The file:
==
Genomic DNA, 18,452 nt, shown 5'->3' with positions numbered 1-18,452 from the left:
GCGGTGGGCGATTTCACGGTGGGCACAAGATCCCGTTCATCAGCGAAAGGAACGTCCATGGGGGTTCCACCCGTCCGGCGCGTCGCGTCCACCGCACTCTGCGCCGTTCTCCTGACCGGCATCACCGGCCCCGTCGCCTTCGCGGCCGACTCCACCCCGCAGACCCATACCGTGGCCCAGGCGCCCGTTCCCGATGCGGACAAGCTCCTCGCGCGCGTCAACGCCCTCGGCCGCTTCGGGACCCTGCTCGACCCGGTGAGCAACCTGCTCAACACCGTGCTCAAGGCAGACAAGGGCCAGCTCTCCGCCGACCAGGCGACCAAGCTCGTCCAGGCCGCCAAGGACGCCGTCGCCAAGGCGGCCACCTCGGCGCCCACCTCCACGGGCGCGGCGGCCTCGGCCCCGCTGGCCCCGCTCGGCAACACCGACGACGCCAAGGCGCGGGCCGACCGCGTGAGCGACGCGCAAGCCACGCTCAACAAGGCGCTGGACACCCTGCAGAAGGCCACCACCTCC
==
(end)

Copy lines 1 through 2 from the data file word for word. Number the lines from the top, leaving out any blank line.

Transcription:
Genomic DNA, 18,452 nt, shown 5'->3' with positions numbered 1-18,452 from the left:
GCGGTGGGCGATTTCACGGTGGGCACAAGATCCCGTTCATCAGCGAAAGGAACGTCCATGGGGGTTCCACCCGTCCGGCGCGTCGCGTCCACCGCACTCTGCGCCGTTCTCCTGACCGGCATCACCGGCCCCGTCGCCTTCGCGGCCGACTCCACCCCGCAGACCCATACCGTGGCCCAGGCGCCCGTTCCCGATGCGGACAAGCTCCTCGCGCGCGTCAACGCCCTCGGCCGCTTCGGGACCCTGCTCGACCCGGTGAGCAACCTGCTCAACACCGTGCTCAAGGCAGACAAGGGCCAGCTCTCCGCCGACCAGGCGACCAAGCTCGTCCAGGCCGCCAAGGACGCCGTCGCCAAGGCGGCCACCTCGGCGCCCACCTCCACGGGCGCGGCGGCCTCGGCCCCGCTGGCCCCGCTCGGCAACACCGACGACGCCAAGGCGCGGGCCGACCGCGTGAGCGACGCGCAAGCCACGCTCAACAAGGCGCTGGACACCCTGCAGAAGGCCACCACCTCC